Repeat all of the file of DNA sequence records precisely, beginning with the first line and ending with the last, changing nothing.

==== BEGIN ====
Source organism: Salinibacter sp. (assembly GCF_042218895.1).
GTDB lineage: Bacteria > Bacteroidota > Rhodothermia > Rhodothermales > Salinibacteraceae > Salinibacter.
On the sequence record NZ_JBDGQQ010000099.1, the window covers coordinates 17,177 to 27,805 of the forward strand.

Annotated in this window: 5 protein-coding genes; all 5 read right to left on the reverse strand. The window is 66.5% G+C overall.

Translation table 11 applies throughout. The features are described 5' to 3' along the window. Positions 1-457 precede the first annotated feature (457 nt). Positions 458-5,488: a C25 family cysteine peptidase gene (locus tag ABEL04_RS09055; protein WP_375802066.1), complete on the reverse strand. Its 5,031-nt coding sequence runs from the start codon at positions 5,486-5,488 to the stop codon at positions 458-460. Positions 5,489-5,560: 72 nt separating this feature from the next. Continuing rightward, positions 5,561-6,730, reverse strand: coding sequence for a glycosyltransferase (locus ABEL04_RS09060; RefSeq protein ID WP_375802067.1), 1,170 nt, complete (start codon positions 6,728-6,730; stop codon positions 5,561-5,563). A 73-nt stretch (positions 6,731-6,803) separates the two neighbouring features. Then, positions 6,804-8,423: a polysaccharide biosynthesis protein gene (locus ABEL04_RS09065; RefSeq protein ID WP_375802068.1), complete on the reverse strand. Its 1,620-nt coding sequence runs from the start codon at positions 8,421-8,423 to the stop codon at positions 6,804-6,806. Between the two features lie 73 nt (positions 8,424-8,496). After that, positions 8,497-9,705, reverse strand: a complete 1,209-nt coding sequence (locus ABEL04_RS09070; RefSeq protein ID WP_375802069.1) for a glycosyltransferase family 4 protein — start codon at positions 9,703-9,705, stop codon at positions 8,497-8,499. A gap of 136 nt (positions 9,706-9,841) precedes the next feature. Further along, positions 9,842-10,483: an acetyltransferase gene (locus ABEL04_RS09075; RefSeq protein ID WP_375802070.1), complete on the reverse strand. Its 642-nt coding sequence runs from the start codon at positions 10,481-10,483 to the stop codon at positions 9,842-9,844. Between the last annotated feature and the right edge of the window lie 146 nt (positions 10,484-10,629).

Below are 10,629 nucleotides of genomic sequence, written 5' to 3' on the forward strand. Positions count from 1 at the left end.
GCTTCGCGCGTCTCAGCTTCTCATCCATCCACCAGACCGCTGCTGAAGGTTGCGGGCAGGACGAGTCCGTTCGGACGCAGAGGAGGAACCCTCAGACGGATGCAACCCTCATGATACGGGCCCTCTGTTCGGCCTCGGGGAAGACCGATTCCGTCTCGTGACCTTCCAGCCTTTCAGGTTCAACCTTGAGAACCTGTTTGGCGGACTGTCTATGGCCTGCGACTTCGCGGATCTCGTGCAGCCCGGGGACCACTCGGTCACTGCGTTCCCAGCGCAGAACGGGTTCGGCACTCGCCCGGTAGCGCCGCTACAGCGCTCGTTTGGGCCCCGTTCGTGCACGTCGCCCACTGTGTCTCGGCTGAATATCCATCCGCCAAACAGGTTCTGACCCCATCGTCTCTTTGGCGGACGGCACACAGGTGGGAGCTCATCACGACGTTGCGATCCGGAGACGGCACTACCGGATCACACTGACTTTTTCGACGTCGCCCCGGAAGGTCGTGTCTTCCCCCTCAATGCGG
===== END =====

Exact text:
Source organism: Salinibacter sp. (assembly GCF_042218895.1).
GTDB lineage: Bacteria > Bacteroidota > Rhodothermia > Rhodothermales > Salinibacteraceae > Salinibacter.
On the sequence record NZ_JBDGQQ010000099.1, the window covers coordinates 17,177 to 27,805 of the forward strand.

Annotated in this window: 5 protein-coding genes; all 5 read right to left on the reverse strand. The window is 66.5% G+C overall.

Translation table 11 applies throughout. The features are described 5' to 3' along the window. Positions 1-457 precede the first annotated feature (457 nt). Positions 458-5,488: a C25 family cysteine peptidase gene (locus tag ABEL04_RS09055; protein WP_375802066.1), complete on the reverse strand. Its 5,031-nt coding sequence runs from the start codon at positions 5,486-5,488 to the stop codon at positions 458-460. Positions 5,489-5,560: 72 nt separating this feature from the next. Continuing rightward, positions 5,561-6,730, reverse strand: coding sequence for a glycosyltransferase (locus ABEL04_RS09060; RefSeq protein ID WP_375802067.1), 1,170 nt, complete (start codon positions 6,728-6,730; stop codon positions 5,561-5,563). A 73-nt stretch (positions 6,731-6,803) separates the two neighbouring features. Then, positions 6,804-8,423: a polysaccharide biosynthesis protein gene (locus ABEL04_RS09065; RefSeq protein ID WP_375802068.1), complete on the reverse strand. Its 1,620-nt coding sequence runs from the start codon at positions 8,421-8,423 to the stop codon at positions 6,804-6,806. Between the two features lie 73 nt (positions 8,424-8,496). After that, positions 8,497-9,705, reverse strand: a complete 1,209-nt coding sequence (locus ABEL04_RS09070; RefSeq protein ID WP_375802069.1) for a glycosyltransferase family 4 protein — start codon at positions 9,703-9,705, stop codon at positions 8,497-8,499. A gap of 136 nt (positions 9,706-9,841) precedes the next feature. Further along, positions 9,842-10,483: an acetyltransferase gene (locus ABEL04_RS09075; RefSeq protein ID WP_375802070.1), complete on the reverse strand. Its 642-nt coding sequence runs from the start codon at positions 10,481-10,483 to the stop codon at positions 9,842-9,844. Between the last annotated feature and the right edge of the window lie 146 nt (positions 10,484-10,629).

Below are 10,629 nucleotides of genomic sequence, written 5' to 3' on the forward strand. Positions count from 1 at the left end.
GCTTCGCGCGTCTCAGCTTCTCATCCATCCACCAGACCGCTGCTGAAGGTTGCGGGCAGGACGAGTCCGTTCGGACGCAGAGGAGGAACCCTCAGACGGATGCAACCCTCATGATACGGGCCCTCTGTTCGGCCTCGGGGAAGACCGATTCCGTCTCGTGACCTTCCAGCCTTTCAGGTTCAACCTTGAGAACCTGTTTGGCGGACTGTCTATGGCCTGCGACTTCGCGGATCTCGTGCAGCCCGGGGACCACTCGGTCACTGCGTTCCCAGCGCAGAACGGGTTCGGCACTCGCCCGGTAGCGCCGCTACAGCGCTCGTTTGGGCCCCGTTCGTGCACGTCGCCCACTGTGTCTCGGCTGAATATCCATCCGCCAAACAGGTTCTGACCCCATCGTCTCTTTGGCGGACGGCACACAGGTGGGAGCTCATCACGACGTTGCGATCCGGAGACGGCACTACCGGATCACACTGACTTTTTCGACGTCGCCCCGGAAGGTCGTGTCTTCCCCCTCAATGCGG